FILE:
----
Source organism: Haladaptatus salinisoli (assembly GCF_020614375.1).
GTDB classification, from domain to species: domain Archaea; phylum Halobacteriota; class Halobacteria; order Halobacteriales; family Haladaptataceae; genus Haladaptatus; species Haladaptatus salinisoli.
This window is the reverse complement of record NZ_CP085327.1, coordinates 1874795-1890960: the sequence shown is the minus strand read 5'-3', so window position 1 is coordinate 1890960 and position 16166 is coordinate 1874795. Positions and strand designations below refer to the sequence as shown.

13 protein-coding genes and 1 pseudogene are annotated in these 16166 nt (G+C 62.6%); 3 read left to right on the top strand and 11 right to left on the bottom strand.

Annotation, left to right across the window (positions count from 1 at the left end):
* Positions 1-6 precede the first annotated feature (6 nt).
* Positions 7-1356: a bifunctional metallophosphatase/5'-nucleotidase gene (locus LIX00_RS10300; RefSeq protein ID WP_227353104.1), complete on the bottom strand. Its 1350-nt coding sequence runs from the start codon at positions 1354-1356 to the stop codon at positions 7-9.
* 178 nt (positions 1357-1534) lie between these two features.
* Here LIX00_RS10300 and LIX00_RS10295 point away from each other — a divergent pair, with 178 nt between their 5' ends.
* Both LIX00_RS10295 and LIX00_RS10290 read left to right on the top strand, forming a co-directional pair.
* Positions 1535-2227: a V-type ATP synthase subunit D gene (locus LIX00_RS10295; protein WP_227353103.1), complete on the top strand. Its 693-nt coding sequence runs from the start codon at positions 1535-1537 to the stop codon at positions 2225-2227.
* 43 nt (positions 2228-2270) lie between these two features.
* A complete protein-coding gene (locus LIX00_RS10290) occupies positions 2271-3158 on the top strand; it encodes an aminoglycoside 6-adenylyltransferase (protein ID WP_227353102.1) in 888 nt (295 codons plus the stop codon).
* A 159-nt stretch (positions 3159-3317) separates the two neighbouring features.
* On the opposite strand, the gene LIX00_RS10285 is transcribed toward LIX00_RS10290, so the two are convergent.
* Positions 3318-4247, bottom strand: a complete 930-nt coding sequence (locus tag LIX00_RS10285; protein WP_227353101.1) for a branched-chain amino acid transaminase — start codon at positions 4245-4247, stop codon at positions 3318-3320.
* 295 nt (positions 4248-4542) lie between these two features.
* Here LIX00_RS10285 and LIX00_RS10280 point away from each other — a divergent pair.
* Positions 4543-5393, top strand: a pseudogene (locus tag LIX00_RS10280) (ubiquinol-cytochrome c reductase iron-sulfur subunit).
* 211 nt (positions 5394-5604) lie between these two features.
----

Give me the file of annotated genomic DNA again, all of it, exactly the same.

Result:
Source organism: Haladaptatus salinisoli (assembly GCF_020614375.1).
GTDB classification, from domain to species: domain Archaea; phylum Halobacteriota; class Halobacteria; order Halobacteriales; family Haladaptataceae; genus Haladaptatus; species Haladaptatus salinisoli.
This window is the reverse complement of record NZ_CP085327.1, coordinates 1874795-1890960: the sequence shown is the minus strand read 5'-3', so window position 1 is coordinate 1890960 and position 16166 is coordinate 1874795. Positions and strand designations below refer to the sequence as shown.

13 protein-coding genes and 1 pseudogene are annotated in these 16166 nt (G+C 62.6%); 3 read left to right on the top strand and 11 right to left on the bottom strand.

Annotation, left to right across the window (positions count from 1 at the left end):
* Positions 1-6 precede the first annotated feature (6 nt).
* Positions 7-1356: a bifunctional metallophosphatase/5'-nucleotidase gene (locus LIX00_RS10300; RefSeq protein ID WP_227353104.1), complete on the bottom strand. Its 1350-nt coding sequence runs from the start codon at positions 1354-1356 to the stop codon at positions 7-9.
* 178 nt (positions 1357-1534) lie between these two features.
* Here LIX00_RS10300 and LIX00_RS10295 point away from each other — a divergent pair, with 178 nt between their 5' ends.
* Both LIX00_RS10295 and LIX00_RS10290 read left to right on the top strand, forming a co-directional pair.
* Positions 1535-2227: a V-type ATP synthase subunit D gene (locus LIX00_RS10295; protein WP_227353103.1), complete on the top strand. Its 693-nt coding sequence runs from the start codon at positions 1535-1537 to the stop codon at positions 2225-2227.
* 43 nt (positions 2228-2270) lie between these two features.
* A complete protein-coding gene (locus LIX00_RS10290) occupies positions 2271-3158 on the top strand; it encodes an aminoglycoside 6-adenylyltransferase (protein ID WP_227353102.1) in 888 nt (295 codons plus the stop codon).
* A 159-nt stretch (positions 3159-3317) separates the two neighbouring features.
* On the opposite strand, the gene LIX00_RS10285 is transcribed toward LIX00_RS10290, so the two are convergent.
* Positions 3318-4247, bottom strand: a complete 930-nt coding sequence (locus tag LIX00_RS10285; protein WP_227353101.1) for a branched-chain amino acid transaminase — start codon at positions 4245-4247, stop codon at positions 3318-3320.
* 295 nt (positions 4248-4542) lie between these two features.
* Here LIX00_RS10285 and LIX00_RS10280 point away from each other — a divergent pair.
* Positions 4543-5393, top strand: a pseudogene (locus tag LIX00_RS10280) (ubiquinol-cytochrome c reductase iron-sulfur subunit).
* 211 nt (positions 5394-5604) lie between these two features.